17. I just finished “Dragon Tattoo” and loved it. As I read I thought about the the translation, and a bit about translations in general. I should say that I am a fairly typical reader living in the heart of the heart of darkness in rural Missouri. I speak no languages other than English (or what passes for English in these parts). I have never visited Northern Europe or England. Though my eye caught on most of the phrases others have mentioned, I knew perfectly well what a gaol is and could make a comfortable guess at most everything else. The Kindle’s dictionary is handy, too.

    As I don’t read Swedish, I can’t guess at how well the translation compares to the original. Though the language is not perfect, my guess was that this is a better than average translation. It read much better than many novels by American authors.

    I did have a couple of small problems, however. Many (all ?) of the distances referred to in the translation were in ‘yards’ and temperatures were in Fahrenheit units. I doubt this was the case in the original. I did learn metric units from the third grade on, a hard time avoiding the feeling that I am being condescended to with this kind of ‘americanization’ of a text. I suppose that it is inevitable.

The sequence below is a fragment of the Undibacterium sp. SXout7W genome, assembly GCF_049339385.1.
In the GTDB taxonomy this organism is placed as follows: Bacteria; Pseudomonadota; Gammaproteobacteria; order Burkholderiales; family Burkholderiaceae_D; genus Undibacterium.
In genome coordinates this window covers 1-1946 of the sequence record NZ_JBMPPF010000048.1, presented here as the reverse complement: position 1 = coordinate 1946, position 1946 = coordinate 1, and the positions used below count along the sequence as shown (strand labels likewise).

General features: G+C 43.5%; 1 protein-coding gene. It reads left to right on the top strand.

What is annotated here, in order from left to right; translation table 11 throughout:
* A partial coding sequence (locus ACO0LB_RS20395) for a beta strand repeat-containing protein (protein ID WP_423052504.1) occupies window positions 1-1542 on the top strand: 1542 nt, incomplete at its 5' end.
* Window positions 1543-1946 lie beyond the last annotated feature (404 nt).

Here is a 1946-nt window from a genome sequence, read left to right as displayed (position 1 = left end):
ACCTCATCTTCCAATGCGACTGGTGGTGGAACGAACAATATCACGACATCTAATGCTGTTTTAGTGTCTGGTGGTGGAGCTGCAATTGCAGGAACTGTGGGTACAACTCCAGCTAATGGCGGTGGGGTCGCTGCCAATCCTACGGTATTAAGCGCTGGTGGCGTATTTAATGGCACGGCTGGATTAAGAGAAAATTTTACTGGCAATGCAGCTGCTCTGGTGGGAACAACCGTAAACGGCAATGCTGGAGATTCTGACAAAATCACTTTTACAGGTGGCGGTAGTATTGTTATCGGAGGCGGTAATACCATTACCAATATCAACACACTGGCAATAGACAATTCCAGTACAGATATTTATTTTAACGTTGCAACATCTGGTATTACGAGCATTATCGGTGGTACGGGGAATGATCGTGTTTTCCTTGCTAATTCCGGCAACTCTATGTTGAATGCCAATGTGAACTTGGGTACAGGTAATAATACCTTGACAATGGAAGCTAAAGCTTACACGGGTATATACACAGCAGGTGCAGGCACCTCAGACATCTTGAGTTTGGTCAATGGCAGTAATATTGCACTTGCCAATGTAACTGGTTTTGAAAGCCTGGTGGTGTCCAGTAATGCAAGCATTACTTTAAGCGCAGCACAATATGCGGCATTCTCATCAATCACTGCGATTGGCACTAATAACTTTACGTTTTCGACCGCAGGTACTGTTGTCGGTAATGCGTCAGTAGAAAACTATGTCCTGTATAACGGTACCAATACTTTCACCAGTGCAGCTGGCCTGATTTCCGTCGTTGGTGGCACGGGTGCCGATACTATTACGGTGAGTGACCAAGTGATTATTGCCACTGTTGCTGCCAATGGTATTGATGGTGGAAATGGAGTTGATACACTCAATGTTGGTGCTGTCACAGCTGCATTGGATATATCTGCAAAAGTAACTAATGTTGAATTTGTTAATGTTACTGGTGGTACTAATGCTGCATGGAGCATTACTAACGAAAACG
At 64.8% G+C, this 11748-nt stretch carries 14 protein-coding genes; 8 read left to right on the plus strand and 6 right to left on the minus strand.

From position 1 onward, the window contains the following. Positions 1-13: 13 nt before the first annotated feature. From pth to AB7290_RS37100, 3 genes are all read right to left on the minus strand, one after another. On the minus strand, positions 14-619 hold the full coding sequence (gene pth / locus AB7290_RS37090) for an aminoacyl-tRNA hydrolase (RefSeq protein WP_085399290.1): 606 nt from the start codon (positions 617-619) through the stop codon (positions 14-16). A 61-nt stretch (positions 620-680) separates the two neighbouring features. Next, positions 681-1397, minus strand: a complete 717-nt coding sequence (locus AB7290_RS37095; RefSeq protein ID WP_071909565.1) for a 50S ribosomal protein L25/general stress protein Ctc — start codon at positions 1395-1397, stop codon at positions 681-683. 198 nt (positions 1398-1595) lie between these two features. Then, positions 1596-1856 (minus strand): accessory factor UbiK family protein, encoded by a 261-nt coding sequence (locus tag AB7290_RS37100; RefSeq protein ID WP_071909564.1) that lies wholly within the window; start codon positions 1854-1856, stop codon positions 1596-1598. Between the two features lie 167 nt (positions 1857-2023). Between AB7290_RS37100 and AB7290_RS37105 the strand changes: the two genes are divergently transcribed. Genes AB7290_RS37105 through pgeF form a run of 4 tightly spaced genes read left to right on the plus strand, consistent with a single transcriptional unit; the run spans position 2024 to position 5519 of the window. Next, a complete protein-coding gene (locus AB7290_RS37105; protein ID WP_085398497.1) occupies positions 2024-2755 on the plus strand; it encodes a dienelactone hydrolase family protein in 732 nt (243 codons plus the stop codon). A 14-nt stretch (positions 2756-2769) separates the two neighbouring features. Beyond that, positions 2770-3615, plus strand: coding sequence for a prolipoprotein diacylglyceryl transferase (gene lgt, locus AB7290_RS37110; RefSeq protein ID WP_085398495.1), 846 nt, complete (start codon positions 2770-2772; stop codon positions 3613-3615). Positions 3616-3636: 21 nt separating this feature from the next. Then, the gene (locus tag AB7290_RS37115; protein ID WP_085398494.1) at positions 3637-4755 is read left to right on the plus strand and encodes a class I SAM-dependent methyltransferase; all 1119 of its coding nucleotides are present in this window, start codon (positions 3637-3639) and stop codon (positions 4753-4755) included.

My other quibble is that I found one sentence late in the story referring to the quality of Mikeal’s book painful: “It was uneven stylistically, and in places the writing was actually rather poor – there had been no time for any polishing – but the book was animated by a fury that no reader could help but notice.” And ironic. Where is an editor when you *need* one?

    Overall, I really enjoyed the book, and the translation served me well.